In this report, based on data collected in almost 3,000 intimate partner protective order hearings from 2011-2018, Court Watch examines the impact on the outcomes of final protective order hearings when petitioners represent themselves. In this long-term study, a full 46% of petitioners appeared alone, yet our data indicate that significantly fewer of them have their orders granted than those accompanied by an advocate or attorney and are three time more likely to dismiss their cases than petitioners with court support and less likely to receive orders that address the specific needs of victims and their families. Moreover, our data show that no cost advocates trained in domestic violence have an impact equal to lawyers in helping victims obtain orders and key provisions. Acknowledging that self-representation gives victims who cannot afford an attorney an opportunity to go it alone as well as the abundant self help and legal resources available to victims who use this option, we nevertheless conclude that equal access to justice is not served when victims must represent themselves, a problem not unique to Montgomery County. We recommend that all domestic violence victims who desire it but cannot afford an attorney are ensured free assistance to representation (either an advocate or pro bono lawyer) by the State of Maryland.

In this report, which analyses data collected in over 2,500 protective order hearings in Montgomery County’s District Courts between September of 2016 and April of 2018, Court Watch examines judges’ use of the five fundamental best practices we first recommended in 2011. Notably, shortly after publication of our 2011 report, in 2012, Maryland’s Chief Judge of the District Courts, the Honorable Ben Clyburn, sent every District Court Judge a “bench card” urging them to adopt the very same best practices we identified. Yet, in this current study, domestic violence victims are protected as they leave the court house far less often than they were in 2012 – in fewer than half of cases. While judges have improved greatly in engaging victims who wish to dismiss their cases about their safety, other fundamental best practices have remained at about the same low level they were in 2011. Of particular concern is that usage of staggered exits continues to vary widely by judge, with one judge staggering exits 68% of the time, while a second only used staggers 24% of the time. Among our other recommendations, we urge the District Courts to adopt a more uniform use of this basic safety protocol, or to adopt a County wide policy to ensure judges stagger exits 100% of the time.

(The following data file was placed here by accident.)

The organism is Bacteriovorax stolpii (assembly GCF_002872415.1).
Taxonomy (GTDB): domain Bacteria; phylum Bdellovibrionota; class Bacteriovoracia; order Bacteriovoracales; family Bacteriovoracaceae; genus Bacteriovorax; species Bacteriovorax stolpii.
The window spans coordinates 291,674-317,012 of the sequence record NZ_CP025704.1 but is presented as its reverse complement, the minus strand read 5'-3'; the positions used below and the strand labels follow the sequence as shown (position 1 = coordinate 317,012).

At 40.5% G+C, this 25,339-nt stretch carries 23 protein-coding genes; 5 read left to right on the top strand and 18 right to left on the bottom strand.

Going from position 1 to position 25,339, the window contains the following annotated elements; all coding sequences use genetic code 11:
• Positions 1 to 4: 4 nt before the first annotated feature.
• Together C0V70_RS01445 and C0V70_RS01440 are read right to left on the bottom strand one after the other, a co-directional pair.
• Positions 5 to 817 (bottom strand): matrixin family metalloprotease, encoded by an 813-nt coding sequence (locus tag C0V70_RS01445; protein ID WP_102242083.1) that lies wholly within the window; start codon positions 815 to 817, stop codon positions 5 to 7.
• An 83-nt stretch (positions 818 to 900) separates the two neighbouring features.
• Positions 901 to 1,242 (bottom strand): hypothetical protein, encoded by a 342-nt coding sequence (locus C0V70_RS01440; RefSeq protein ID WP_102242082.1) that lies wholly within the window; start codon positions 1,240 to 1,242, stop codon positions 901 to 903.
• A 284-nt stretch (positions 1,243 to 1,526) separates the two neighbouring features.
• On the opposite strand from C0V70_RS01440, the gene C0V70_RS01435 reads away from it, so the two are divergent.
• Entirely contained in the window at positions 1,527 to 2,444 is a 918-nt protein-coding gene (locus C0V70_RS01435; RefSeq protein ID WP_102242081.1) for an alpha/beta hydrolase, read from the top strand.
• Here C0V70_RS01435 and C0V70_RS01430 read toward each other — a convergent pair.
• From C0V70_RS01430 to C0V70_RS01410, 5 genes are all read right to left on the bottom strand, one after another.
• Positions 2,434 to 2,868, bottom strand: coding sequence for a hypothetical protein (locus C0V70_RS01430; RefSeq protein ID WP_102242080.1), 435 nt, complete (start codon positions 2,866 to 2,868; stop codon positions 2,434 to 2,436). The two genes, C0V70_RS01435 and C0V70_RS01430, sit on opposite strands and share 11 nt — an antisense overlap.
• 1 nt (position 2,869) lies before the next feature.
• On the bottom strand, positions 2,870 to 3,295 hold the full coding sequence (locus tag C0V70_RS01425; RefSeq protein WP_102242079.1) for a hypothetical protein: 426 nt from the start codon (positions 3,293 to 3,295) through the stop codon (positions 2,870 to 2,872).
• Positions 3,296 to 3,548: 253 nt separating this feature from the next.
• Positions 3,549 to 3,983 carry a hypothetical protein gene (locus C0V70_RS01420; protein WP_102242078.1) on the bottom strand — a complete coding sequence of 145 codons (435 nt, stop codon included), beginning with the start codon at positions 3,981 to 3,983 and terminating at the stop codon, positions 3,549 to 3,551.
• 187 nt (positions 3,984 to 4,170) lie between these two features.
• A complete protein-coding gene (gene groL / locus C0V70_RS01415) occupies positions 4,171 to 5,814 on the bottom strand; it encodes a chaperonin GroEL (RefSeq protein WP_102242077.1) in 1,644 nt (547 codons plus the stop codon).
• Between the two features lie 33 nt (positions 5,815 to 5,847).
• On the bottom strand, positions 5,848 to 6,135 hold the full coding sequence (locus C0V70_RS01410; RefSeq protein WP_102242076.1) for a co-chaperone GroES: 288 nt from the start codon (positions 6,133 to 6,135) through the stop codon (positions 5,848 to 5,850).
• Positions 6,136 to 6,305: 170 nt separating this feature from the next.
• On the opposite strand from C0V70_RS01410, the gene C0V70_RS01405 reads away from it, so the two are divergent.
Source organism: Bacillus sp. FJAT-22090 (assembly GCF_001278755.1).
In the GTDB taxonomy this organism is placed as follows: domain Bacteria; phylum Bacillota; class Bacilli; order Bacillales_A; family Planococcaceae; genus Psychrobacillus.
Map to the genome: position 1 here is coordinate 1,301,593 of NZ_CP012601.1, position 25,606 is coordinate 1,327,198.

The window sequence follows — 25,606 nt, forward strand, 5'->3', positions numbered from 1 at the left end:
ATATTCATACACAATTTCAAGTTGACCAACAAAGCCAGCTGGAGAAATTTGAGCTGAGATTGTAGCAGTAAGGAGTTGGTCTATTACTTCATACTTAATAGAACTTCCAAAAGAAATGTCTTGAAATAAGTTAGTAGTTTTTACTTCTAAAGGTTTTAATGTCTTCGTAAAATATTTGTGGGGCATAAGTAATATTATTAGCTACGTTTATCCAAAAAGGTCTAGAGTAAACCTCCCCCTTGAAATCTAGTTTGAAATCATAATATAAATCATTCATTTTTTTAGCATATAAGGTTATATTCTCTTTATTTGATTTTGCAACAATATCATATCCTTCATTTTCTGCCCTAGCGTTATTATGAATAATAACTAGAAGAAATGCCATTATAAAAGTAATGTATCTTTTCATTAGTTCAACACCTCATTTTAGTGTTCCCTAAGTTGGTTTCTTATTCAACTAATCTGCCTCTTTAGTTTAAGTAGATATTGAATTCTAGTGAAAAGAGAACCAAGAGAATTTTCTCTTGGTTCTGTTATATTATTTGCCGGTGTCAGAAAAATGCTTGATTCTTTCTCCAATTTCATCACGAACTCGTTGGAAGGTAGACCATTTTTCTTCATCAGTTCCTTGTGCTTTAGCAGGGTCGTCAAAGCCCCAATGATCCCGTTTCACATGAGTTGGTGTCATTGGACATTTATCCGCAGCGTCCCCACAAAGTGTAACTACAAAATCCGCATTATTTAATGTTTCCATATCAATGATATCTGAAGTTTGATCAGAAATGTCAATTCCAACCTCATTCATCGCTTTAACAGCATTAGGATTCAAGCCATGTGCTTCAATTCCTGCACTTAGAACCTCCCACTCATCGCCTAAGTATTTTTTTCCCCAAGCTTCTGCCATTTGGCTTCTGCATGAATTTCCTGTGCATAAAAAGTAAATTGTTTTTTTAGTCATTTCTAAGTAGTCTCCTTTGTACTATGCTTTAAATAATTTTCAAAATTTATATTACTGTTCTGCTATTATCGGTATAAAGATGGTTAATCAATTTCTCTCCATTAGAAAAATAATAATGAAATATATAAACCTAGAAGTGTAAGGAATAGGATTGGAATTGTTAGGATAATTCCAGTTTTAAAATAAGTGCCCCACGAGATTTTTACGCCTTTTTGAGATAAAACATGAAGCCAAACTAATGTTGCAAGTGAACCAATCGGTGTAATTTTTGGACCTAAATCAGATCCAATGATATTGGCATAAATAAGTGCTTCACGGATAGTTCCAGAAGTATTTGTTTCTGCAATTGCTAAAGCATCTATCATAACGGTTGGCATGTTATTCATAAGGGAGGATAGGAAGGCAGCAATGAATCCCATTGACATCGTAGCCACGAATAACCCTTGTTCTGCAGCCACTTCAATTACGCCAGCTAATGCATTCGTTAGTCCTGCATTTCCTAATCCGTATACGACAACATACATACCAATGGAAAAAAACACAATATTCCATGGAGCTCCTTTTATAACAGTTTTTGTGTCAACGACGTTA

In 1992, the Maryland General Assembly gave judges the power to require respondents in protective orders to pay emergency family maintenance (EFM) if the victim demonstrates need and the respondent has sufficient income. Rarely awarded in cases where there are no children, the intent behind EFM was to provide maintenance to petitioners who have children in common with abusers so they can meet the basic needs of their families during the pendency of an order and not be reduced to penury and forced to their abuser’s unsafe environment. This two-year study, from September 2015 to April of 2017, seeks to determine why only a quarter of final protective orders involving children were awarded EFM and to identify barriers that may prevent eligible survivors getting the financial help they need and are entitled to ensure their safety.

This is a summary of testimony given by Court Watch’s Executive Director, Laurie Duker, before the Neshante & Chloe Davis Domestic Violence Prevention Task Force. Testifying before this governor-appointed task force, with broad powers to review and evaluate existing domestic violence policies and make recommendations for change, was an opportunity for Court Watch to address problems discussed in its data-driven reports and have impact at the state level. Ms. Duker shared concerns about court processes that hamper full implementation of Maryland’s Protective Order Statute in Montgomery County courts, and mirror problems in the rest of the state. She also highlighted the need for state funded child exchange and supervised visitation services as well as continuing education for sitting judges.

This report documents the tragic deaths of 35 children state-wide in intimate partner related violence. Almost a third were killed during dangerous court-ordered exchanges for visitation or during unsupervised visits with dangerous or unstable parents. Court watch reiterates that these deaths might have been preventable were safe visitation services widely available. Increasing the number of domestic violence victims that have viable safety plans and strong protective orders would also help prevent such deaths.

This report provides quotes from our courtroom monitors’ notes documenting the many and varied innovative approaches taken by Montgomery County District Court judges and courthouse personnel in protective order hearings. These approaches have helped to enhance victim safety, ensure both parties understand the parameters of orders and empower victims, underlining how “going the extra mile” enhances effective legal protections for victims and makes our communities safer places to live.

In this report Court Watch analyzes data gathered from media reports on domestic violence homicides in Montgomery County from 2000-2015 in an effort to assess the ongoing costs of domestic violence and shed light on the most common types of cases. Among the 60 deaths, 73% of which were female and 25% of which were children, there is a common link. They often occur when victims attempts to leave their relationship with their abusers, sometimes in situations where the mother has been court-ordered to exchange her children with her ex-partner in unsafe surroundings. Over one third of the deaths are gun-related. The report underlines the need for safe child exchange centers where visitation can be supervised and the parties are not required to interact. It also recommends strengthening the process of gun retrieval from convicted domestic violence offenders.